If you’re into portrait photography you know that shooting indoors and outdoors requires slightly different approaches. If you’ve been shooting indoors mostly, you may have struggled initially when making the transition to an outdoor setup. The trick is in knowing what to expose for, using the ambient lighting to good effect, and using an external light to complement the ambient lighting. In this video, Daniel Norton demonstrates some simple tips:
Indoor Portrait Lighting
Norton uses a simple, classic lighting setup for the indoor shoot: one key light, one hair light, a white background, and a tethered setup so that he can check the shots in real time. He suggests, “The first step that you want to do when using studio light is that you want to know that you are in control of your situation.” This he does by switching off the radio trigger and firing off an exposure at f/8, ISO 100 and 1/250. The resulting frame is, as expected, just black. Basically, it means all the light illuminating the scene will come from the studio lights.
The key light—a studio light with a softbox—is set up at around 45 degrees to the front of the model on camera right and triggered by a radio trigger. The second light—a gridded studio light—is set up behind the model’s head on camera left. It acts as the hair light for the shot. Some of the lights from these two studio lights will spill onto the wall in the background, and that will create a slightly dark grey background for the shots.
As you can see, this is essentially a high contrast setup. There are a number of dark, middle grey tones punctuated by some highlights.
To change the lighting scenario and make it lighter, Norton repositions the back light and places it pointing at the back wall. The grid on the background light is replaced with a Magnum reflector. Here are the resulting images:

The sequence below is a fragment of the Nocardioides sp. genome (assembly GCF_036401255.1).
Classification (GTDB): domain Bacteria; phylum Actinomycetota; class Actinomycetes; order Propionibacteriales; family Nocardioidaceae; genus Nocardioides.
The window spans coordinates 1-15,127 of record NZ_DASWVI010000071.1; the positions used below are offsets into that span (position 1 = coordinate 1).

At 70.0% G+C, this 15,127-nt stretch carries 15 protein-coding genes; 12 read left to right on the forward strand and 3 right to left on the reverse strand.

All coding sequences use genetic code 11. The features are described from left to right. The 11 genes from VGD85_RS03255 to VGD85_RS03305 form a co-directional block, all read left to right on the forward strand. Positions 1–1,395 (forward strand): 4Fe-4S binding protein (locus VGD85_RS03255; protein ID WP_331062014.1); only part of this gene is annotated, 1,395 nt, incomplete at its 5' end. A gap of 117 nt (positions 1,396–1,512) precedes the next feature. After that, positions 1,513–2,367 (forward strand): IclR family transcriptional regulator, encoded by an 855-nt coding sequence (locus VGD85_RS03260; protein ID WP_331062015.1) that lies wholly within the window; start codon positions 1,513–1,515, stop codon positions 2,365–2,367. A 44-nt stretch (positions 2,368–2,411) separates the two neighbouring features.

Outdoor Portrait Lighting
Shooting TTL, he dials down the exposure to -2EV to ensure that he doesn’t wash out the model’s face.
This is the result:
For the second scenario, Norton changes the camera angle as well as the direction in which the model is facing. The sun is at the back of the model, which means there is a natural separation between the background and the subject’s head. The strobe with the softbox is held at left of the model (camera right). Norton takes the TTL exposure back to ‘0’. This is the resulting shot:
With the shutter speed slightly slowed down (therefore increasing the ambient exposure) to about half a stop, more of the background light is captured.
With the model re-positioned and the light now coming from her left, the flash is fired from the right of the model to create a slightly balanced lighting effect. Another setup, another look.
There you go. A bunch of portrait photography lighting ideas to work with—both indoor and outdoor. Let us know if you try out these techniques!
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